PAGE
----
It was a Knight that brought Wanderers to their knees in more ways than one.
Portman Road, May 17, 2000 – a balmy evening, which would soon turn into a barmy game. And two decades on, fans of both Bolton and Ipswich still recall events with polar opposite detail.
For the Tractor Boys it was a celebration. Jim Magilton carved his name into Suffolk lore with a hat-trick, fans danced on the pitch and George Burley’s men went on to Wembley still Singing the Blues to beat Barnsley 4-2.
They had seen a Bolton team overstep their mark, while their own had triumphed playing the sort of attack-minded football that helped them win over the neutrals as they finished fifth the following season in the top-flight.
For Sam Allardyce’s Wanderers, defeat on the night had been an unmitigated disaster.
Big Sam pulled no punches, launching into an unprecedented attack on referee Barry Knight, whose name has now passed into the Boltonian lexicon for something altogether more unsavoury.
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Allardyce was reprimanded by the Football Association for his comments after Wanderers - leading 3-2 in the dying seconds of normal time - had their Premiership dreams cruelly shattered after Magilton equalised to take the tie into extra-time. They eventually lost 5-3 (7-5 on aggregate) with Knight under fire for awarding Ipswich three penalties and doling out red cards to Paul Ritchie and Mike Whitlow, and 12 yellow cards in total to Bolton players, while the home side did not receive a single caution.
Allardyce was convinced Knight’s performance had been premeditated and that the consequences would set Bolton back years.
Certainly, he maintained the sales of Claus Jensen to Charlton and Eidur Gudjohnsen to Chelsea were as a direct result of not gaining promotion, which he felt sure his side would have done.
Speaking a few years later as Wanderers prepared for another trip to Ipswich, he said: "Even though the squad we've got here has done fantastically well, if we still had Eidur and Claus, we would be a much better squad.
"But they are the kind of players we just couldn't afford now. If we wanted Eidur he would cost us £6million, £7m or £8m, Claus would be £4m-£5m. So that's the cost of Mr Knight's performance that night."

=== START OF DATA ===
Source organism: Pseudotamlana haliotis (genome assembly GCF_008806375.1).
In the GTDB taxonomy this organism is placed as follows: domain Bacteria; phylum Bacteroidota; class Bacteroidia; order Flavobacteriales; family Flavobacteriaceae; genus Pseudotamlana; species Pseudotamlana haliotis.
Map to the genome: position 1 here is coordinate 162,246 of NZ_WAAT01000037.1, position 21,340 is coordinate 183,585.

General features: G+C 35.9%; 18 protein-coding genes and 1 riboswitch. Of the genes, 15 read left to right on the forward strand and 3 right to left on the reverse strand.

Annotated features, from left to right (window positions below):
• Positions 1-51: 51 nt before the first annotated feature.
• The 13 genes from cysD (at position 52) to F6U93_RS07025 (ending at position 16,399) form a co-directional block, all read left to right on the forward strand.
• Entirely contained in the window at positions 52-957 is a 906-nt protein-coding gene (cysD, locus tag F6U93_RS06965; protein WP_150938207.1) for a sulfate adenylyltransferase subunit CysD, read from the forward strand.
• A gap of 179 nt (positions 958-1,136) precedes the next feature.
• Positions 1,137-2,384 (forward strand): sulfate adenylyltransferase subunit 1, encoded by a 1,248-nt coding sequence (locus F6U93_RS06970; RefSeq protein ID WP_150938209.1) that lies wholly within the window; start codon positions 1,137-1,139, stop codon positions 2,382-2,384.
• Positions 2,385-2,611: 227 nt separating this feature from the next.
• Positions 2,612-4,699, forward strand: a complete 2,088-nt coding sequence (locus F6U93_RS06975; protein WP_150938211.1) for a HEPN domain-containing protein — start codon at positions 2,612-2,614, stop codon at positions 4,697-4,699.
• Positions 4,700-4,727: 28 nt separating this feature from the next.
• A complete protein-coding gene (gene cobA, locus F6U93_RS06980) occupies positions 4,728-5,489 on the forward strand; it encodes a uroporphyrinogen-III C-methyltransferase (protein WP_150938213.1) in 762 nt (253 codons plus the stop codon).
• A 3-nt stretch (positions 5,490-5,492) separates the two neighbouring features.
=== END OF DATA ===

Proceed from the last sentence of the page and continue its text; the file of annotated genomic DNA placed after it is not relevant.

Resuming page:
But was Knight’s blundersome evening the worst refereeing performance Wanderers have ever had?
We list off a few more officiating nightmares to let you decide.
5. Manchester United v Bolton, 2008
Rob Styles at least sent his apologies to Bolton after awarding a farcical penalty against Jlloyd Samuel for a challenge on Cristiano Ronaldo at Old Traffford, with the game still goalless. United scored from spot, of course, and ended up winning 2-0.
4. Middlesbrough v Bolton, 2004
Mike Riley was happy to allow Bolo Zenden’s penalty at the Millennium Stadium despite the Dutchman slipping as he struck the ball, seemingly ‘kicking it twice’.
Allardyce was incandescent. And it wouldn’t be the last time Bolton fans took Riley’s name in vain.
3. Bolton v Wolves, 1977
Bolton needed to win to keep their promotion hopes alive. Burnden Park regulars could hardly believe their eyes as Kenny Hibbitt’s dodgy set piece goal was allowed to stand and Neil Whatmore’s seemingly fine finish was scrubbed out for offside.
2. Stoke v Bolton, 2012
Once again, victory was a must and this time Premier League survival was at stake. Quite how Chris Foy allowed Jonathan Walters’ first goal for Stoke when he had clearly barged Adam Bogdan was a mystery. He then doubled down with another nonsense decision to award a penalty in the second half against the Bolton keeper, converted again by Walters.
1. Bolton v Everton, 1997
‘The goal that never was’. Gerry Taggart’s header, potentially helped on by Nathan Blake, was hacked away by Terry Phelan. In theory, it ended up being the difference between survival and relegation for Colin Todd’s team that season.
Stephen Lodge was the referee, Phil Dowd the linesman, neither spotted that the ball had fallen a full foot behind the line. Oh for VAR…
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